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Space

+ - Space Exploration Strategy

Submitted by postagoras
postagoras (129170) writes "NASA and 13 space agencies from around the world are releasing the latest product of their Global Exploration Strategy discussions. The document, "The Global Exploration Strategy: The Framework for Coordination," reflects a shared vision of space exploration focused on solar system destinations where humans may someday live and work."
GNU is Not Unix

+ - GNU coughs up Emacs 22 after six year wait

Submitted by
lisah
lisah writes "After keeping users waiting for nearly six years, Emacs 22 has been released and includes a bunch of updates and some new modes as well. In addition to support for GTK+ and a graphical interface to the GNU Debugger, 'this release includes build support for Linux on AMD64, S/390, and Tensilica Xtensa machines, FreeBSD/Alpha, Cygwin, Mac OS X, and Mac OS 9 with Carbon support. The Leim package is now part of GNU Emacs, so users will be able to get input support for Chinese, Tibetan, Vietnamese, Thai, Korean, and other languages without downloading a separate package. New translations of the Emacs tutorial are also available in Brasilian Portuguese, Bulgarian, simplified and traditional Chinese, Italian, French, and Russian.'"
Biotech

+ - Cancer docs gets death threat over drug approval->

Submitted by
nbauman
nbauman writes "Two oncologists got death threats from angry prostate cancer patients because they voted, as members of the Food and Drug Administration's drug approval panel, to delay approval of a new cancer drug. http://psa-rising.com/blog/index.php/2007/06/03/pr ostate-cancer-doctor-receives-death-threat-over-pr ovenge#more-325 The issue is rigorous science vs. immediate access. Howard I. Scher and Maha Hussain said that the studies of Provenge, a prostate cancer vaccine, done by manufacturer, Dendreon Corp., didn't show improved survival. After the FDA studies were done, supporters of the drug went back and found ways of interpreting the data that did show an advantage, which sometimes came out to 4 1/2 months longer survival depending on how you look at it. Critics say they're data-dredging evidence selectively to make the drug look good. http://psa-rising.com/blog/index.php/2007/04/17/sc her-to-fda-about-provenge-hearing An ongoing 500-patient study will give the answer — in 2 years. Prostate cancer patients say they'll be dead by then, they have nothing to lose, and they have a right to use a new drug now. "We want Provenge to work; that's our raison d'etre," Scher said, but in order to know whether it works, they need to complete the study. Paul Goldberg, editor of The Cancer Letter, said that basing decisions on reliable evidence is also "patient advocacy. This is just another form of it through science." http://blogs.wsj.com/health/2007/05/10/cancer-vacc ine-activists-unhappy-but-unbowed/ Usually unmentioned is the question of who should pay for the treatment. The FDA would let Dendreon give the vaccine to cancer patients now as "compassionate use," but Dendreon says it would be too expensive. Cancer patients want it to be approved so Dendreon can sell it normally and insurance companies (and Medicare) will pay for it."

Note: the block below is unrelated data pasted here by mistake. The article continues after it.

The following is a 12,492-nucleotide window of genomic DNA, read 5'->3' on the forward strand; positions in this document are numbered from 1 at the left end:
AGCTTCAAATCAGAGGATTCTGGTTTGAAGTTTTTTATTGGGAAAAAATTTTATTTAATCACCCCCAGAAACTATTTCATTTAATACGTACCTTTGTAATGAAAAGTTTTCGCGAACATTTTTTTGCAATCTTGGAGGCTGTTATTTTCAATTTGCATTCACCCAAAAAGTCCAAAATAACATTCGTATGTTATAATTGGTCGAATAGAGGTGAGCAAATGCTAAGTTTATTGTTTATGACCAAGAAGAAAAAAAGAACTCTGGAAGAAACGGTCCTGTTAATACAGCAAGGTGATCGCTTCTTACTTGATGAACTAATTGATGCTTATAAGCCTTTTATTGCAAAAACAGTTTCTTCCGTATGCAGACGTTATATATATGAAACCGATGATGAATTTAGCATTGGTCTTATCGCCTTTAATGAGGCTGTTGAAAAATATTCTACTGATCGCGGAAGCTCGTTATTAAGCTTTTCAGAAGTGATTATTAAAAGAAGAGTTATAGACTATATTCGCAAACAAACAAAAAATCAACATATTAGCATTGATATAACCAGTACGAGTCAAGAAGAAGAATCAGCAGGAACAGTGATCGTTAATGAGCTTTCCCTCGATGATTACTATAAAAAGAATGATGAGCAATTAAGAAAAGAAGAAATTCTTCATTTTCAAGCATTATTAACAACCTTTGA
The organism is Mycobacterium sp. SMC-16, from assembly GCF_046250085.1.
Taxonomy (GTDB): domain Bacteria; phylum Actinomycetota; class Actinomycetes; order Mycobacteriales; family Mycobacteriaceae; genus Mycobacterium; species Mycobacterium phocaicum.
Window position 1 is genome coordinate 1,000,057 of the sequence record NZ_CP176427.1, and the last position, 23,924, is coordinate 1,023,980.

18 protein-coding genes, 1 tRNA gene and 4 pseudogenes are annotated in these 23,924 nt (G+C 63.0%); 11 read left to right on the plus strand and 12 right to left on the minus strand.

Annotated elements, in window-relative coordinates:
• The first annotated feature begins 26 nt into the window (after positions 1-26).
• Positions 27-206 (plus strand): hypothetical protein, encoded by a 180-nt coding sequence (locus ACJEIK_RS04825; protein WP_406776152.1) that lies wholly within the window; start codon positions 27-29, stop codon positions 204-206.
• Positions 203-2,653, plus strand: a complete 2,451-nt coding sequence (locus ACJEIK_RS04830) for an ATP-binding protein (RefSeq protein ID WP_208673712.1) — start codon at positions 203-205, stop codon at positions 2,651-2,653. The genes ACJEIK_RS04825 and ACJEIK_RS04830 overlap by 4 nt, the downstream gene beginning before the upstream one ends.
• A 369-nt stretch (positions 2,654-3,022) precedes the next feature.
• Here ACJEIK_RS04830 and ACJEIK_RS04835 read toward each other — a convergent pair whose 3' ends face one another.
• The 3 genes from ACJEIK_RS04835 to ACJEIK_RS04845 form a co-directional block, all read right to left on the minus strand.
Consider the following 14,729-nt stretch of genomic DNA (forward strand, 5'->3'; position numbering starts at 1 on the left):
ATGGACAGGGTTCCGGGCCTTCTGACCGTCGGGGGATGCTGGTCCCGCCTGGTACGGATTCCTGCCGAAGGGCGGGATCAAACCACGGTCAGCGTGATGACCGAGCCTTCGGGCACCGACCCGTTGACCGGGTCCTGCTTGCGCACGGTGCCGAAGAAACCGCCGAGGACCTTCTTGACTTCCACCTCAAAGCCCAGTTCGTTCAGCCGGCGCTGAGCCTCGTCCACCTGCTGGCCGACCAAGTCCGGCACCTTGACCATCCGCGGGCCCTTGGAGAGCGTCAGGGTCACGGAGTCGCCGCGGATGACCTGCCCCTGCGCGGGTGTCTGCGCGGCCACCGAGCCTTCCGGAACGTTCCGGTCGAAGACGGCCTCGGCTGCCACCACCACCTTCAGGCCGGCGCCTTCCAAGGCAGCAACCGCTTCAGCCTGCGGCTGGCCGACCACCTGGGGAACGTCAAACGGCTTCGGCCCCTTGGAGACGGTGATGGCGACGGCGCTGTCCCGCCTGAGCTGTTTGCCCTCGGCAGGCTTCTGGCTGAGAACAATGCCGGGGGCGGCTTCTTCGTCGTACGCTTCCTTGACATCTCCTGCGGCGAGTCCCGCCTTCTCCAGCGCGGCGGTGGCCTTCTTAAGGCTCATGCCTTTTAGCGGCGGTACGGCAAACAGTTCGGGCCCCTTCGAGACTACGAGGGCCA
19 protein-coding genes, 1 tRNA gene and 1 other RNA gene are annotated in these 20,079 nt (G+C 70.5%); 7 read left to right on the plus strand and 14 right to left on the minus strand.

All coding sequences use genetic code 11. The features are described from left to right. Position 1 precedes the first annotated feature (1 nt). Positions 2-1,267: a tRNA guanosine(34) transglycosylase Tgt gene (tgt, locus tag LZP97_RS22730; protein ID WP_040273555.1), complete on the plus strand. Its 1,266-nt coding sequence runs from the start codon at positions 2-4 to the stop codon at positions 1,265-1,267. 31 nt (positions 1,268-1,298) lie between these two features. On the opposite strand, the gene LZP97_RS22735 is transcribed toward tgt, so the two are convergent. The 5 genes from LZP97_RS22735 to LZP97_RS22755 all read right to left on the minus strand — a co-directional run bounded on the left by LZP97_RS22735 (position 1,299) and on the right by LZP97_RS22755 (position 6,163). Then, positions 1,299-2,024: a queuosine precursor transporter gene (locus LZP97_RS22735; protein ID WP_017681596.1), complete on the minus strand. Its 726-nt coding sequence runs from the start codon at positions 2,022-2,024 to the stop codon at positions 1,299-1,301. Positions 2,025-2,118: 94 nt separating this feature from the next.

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Toys

+ - Rubik's cube solved in just 26 moves

Submitted by thefickler
thefickler (1030556) writes "Researchers from Northeastern University in the US have managed to prove that the Rubik's cube can be solved in just 26 moves.

Computer science professor Gene Cooperman and graduate student Dan Kunkle were able to accomplish this new record through two primary techniques.They used 7 terabytes of distributed disk as an extension to RAM, in order to hold some large tables and developed a new, "faster faster" way of computing moves, and even whole groups of moves, by using mathematical group theory."
Microsoft

+ - Hard data on Vista usage: not so much->

Submitted by
quixote9
quixote9 writes "We've heard conflicting estimates of how widely adopted Vista has been. Now comes some hard data. DRAM makers ramped up to meet the huge expected demand for more memory needed by Vista. Except the demand hasn't materialized. Now they're suffering. Alternatively, maybe everyone's cleverly hacked their Ultimate Aero Glass Vista to fit on their old PCs. You think?"